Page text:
Change Is Good
It’s time for a change!
This is echoed from our pulpits and in our politics. But change, as we know, can be painful. That’s why change is so strongly resisted whenever or wherever its time has come.
Some people change when they see the light. Others change only when they feel the heat. Where is the change in our church since the recent call for revival and reformation, issued more than a decade ago?
A biblical master plan for change is provided by the apostle Paul in Colossians 3: 1. Set your mind on things above, not on things on earth (verses 1-11). 2. As those who have been chosen of God, holy and beloved, put on a heart of compassion, kindness, humility, gentleness, and patience (verses 12-14). 3. Let the peace of Christ rule in your hearts, to which you were called in one body, and be thankful (verses 15-17).
Those who have their hope fixed on Christ change or purify themselves.
When we practice this master plan and follow its instructions faithfully, who or what will we be? The answer is found in 1 John 3:1: “See what great love the Father has lavished on us, that we should be called children of God! And that is what we are!” We are children of God, not only by adoption, but the Greek word for child indicates that He personally gave birth to every believer.
We are children of the King of kings, and the world does not know us because (1) it doesn’t know that He, God, once walked this earth; (2) like those in the world, we are exposed to the common calamities of life: temptation, transgression, depression, death; (3) the world has no idea that our presence preserves them (1 Cor. 2:6-9).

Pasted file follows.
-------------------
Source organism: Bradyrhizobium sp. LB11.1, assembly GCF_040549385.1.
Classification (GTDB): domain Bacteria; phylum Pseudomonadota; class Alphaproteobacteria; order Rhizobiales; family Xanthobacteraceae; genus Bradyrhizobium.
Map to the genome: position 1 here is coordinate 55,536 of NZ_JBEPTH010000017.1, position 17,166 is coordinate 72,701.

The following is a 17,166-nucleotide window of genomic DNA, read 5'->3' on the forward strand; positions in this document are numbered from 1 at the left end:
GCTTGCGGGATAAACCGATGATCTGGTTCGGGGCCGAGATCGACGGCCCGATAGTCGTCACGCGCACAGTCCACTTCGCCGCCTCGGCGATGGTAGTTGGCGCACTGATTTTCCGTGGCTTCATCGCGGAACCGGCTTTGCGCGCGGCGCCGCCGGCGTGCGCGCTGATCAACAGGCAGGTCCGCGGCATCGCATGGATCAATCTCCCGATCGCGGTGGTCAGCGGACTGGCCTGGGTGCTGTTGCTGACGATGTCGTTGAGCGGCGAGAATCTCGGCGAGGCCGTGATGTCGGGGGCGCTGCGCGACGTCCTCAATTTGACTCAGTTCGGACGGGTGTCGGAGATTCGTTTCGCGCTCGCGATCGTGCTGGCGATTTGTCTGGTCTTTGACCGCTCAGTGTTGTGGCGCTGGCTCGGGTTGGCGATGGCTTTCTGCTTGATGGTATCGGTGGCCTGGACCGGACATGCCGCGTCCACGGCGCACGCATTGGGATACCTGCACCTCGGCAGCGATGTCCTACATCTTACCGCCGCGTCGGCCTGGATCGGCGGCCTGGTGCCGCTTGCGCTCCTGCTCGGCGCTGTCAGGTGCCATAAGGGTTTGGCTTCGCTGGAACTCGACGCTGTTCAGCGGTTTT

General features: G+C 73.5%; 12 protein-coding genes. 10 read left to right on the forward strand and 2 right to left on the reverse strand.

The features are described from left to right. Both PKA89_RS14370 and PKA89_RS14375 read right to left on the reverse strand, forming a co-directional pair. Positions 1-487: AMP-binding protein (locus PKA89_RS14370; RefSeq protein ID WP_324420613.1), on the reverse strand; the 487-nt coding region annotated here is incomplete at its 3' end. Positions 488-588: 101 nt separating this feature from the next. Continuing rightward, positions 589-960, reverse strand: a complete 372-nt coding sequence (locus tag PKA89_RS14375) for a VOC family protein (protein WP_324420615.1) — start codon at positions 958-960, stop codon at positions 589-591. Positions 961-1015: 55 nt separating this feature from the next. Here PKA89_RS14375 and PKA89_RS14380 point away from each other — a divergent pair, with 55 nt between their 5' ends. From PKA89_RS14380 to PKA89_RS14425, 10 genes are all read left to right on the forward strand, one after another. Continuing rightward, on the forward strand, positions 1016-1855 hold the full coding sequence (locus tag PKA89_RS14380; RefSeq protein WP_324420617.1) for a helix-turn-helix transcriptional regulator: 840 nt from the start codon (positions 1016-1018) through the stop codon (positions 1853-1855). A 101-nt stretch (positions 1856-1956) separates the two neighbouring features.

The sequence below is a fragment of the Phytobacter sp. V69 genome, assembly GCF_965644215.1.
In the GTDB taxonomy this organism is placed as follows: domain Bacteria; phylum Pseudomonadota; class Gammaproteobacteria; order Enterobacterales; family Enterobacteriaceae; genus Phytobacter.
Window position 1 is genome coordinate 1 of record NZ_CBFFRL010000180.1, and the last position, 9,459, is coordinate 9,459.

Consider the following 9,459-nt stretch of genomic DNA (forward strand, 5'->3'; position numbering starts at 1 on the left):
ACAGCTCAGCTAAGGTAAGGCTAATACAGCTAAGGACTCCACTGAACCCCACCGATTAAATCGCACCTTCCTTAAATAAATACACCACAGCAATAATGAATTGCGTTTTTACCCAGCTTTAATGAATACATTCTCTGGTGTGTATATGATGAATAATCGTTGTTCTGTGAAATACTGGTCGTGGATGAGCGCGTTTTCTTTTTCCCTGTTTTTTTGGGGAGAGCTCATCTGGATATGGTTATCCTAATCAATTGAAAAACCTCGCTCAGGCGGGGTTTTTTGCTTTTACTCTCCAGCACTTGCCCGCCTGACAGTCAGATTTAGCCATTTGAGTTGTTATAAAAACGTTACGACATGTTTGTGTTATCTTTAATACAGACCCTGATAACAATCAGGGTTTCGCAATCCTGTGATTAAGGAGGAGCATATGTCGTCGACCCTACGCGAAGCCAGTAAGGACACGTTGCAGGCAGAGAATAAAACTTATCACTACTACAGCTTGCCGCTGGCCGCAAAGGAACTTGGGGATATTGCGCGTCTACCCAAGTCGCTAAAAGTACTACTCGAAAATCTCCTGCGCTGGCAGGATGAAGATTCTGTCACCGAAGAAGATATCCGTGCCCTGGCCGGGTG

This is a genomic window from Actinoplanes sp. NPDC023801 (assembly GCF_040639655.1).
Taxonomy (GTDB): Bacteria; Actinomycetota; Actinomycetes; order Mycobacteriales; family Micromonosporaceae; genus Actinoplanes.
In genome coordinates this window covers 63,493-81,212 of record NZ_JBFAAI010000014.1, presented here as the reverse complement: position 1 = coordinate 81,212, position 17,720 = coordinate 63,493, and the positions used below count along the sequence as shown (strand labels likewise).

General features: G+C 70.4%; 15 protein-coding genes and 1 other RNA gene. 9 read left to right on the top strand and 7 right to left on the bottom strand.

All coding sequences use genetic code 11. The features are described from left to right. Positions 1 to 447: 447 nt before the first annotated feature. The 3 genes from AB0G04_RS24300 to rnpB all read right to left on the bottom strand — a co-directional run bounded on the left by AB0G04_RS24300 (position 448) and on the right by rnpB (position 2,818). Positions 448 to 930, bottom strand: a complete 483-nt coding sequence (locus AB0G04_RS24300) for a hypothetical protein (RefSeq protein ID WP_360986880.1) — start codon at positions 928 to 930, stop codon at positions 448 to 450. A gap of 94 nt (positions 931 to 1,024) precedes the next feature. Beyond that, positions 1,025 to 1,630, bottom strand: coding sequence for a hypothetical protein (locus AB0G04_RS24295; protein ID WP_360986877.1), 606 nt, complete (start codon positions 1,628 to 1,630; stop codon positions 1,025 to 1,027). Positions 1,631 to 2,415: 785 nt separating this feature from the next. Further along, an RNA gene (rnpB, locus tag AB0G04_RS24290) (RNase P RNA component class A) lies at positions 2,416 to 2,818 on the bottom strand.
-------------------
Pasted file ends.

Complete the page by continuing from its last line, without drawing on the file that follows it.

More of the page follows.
We are now children of God, but it has not yet been made manifest “what,” not “who,” we will be (1 John 3:2). Right now, as we wait for the second coming of Christ, we are born-again, bought-and-paid-for children of God. And we should be like Him, filled with life, light, and love (Col. 3:4). But in order to know “what” we will be, we have to live by hope and wait by faith until Jesus comes. We have a present duty not only to look like Him but to be like Him. As children of God, we have not just His name, but also His nature; we are joint heirs with Christ by rebirth and regeneration (Rom. 8:16, 17).
Those who have their hope fixed on Christ change or purify themselves, just as He is pure (1 John 3:3). As our Lord is holy, we are to be holy (1 Peter 1:15). We are not like hypocrites who make allowances for the gratification of impure desires and lusts; but as children of God we allow Him to cleanse our heart from all unrighteousness (James 4:7-10).
So let’s not only speak of change, as do those who think of changing others more than changing themselves. Let’s not get frustrated that we cannot change the world or make others as we wish them to be. Let’s turn our eyes upon Jesus, the only one who can change us, and who knows what we will be.
Hyveth Williams is a professor at the Seventh-day Adventist Theological Seminary at Andrews University.